It is a moot point how much of the country before man arrived was oocupied by manuka and bracken. It is certain that since the pakeha arrived those areas have increased considerably. They spring up in land that has been cleared of forest or is unfavourable for the growth of trees.

We do not know what part introduced pathological micro-organisms have taken in the reduction of our bird life. There is something mysterious about the total disappearance of the native quail, of the stitchbird from the North Island and of the weka from many districts. Perhaps some disease has overtaken them.

It may be that the timid and secretive opossum will prove a greater threat to our forests than deer and pigs Certainly nothing short of extermination of all three animals will save our forests in anything like their natural state. The Department of Internal Affairs is sparing no effort to collect accurate information about the opossum and its depredations so that effective measures can be taken against it.

What I have said is sufficient to show the far-reaching changes that have taken place in our plant and bird life since the advent of man in New Zealand. What then is the best thing to do to arrest this downward progress? Naturally there comes to mind the idea of eliminating the harmful mammals and birds. This, however, seems impossible on a large area, though in small areas such as the Three Kings and Poor Knights Islands goats and pigs respectively have been exterminated by Government parties. One can only praise the

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Government for its work in reducing the numbers of goats, opossums, deer and some other kinds of animals. But could not more help come from the people generally? Deerstalkers, for instance, form a considerable body well armed with rifles. If we could convince them of the great harm done to forests by herbivorous mammals from the very beginning of their invasion, we might bring about a change of outlook so that deerstalkers would shoot to exterminate rather than to select worth-while trophies. What we most need is a more enlightened and assertive public opinion that wall in all parts of the country demand the complete extermination, if humanly possible, of harmful animals, and I am sure that the Government would welcome help in its campaign to rid the country of these pests. Everyone's hand should be against the destroyers of our unique flora and fauna.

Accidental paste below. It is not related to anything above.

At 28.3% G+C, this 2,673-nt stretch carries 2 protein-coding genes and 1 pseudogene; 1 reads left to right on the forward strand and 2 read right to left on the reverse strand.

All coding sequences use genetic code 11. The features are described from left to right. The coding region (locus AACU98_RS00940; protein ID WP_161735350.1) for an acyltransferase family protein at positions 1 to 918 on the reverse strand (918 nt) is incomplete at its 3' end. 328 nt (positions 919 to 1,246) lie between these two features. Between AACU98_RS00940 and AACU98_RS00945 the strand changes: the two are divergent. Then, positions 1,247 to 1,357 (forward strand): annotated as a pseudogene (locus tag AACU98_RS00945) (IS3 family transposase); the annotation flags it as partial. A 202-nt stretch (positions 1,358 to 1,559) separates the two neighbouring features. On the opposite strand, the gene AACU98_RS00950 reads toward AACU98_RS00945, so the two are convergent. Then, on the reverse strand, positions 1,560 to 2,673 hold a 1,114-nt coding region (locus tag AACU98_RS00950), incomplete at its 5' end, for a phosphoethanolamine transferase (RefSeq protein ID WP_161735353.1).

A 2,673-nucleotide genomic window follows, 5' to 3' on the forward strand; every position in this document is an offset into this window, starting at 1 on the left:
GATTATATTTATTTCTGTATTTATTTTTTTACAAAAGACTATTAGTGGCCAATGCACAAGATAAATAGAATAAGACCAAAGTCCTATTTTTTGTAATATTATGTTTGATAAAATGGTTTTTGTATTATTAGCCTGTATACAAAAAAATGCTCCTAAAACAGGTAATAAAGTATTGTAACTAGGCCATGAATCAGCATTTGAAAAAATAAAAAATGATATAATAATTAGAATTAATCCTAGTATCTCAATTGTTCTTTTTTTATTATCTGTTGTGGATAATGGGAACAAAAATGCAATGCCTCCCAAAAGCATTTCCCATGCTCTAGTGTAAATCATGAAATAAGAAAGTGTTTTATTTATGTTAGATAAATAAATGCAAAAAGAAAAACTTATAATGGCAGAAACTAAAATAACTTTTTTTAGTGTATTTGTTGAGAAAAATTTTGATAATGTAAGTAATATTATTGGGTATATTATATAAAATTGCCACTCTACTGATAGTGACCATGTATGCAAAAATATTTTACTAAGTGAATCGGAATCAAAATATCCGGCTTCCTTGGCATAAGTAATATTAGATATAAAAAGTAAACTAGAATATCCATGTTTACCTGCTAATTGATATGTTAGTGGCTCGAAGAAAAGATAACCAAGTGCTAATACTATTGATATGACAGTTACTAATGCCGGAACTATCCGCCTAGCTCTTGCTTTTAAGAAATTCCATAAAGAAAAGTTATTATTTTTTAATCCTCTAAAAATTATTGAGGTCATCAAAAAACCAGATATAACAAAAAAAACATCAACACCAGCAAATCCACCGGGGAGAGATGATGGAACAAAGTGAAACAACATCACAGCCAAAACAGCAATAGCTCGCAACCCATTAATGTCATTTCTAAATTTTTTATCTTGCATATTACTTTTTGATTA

One other point is that we should reserve as National Parks, scenic or other reserves, all areas of forest and mountain vegetation not required for economic purposes, and in all cases the administration of such reserves should be specifically charged with keeping down exotic plants and animals therein.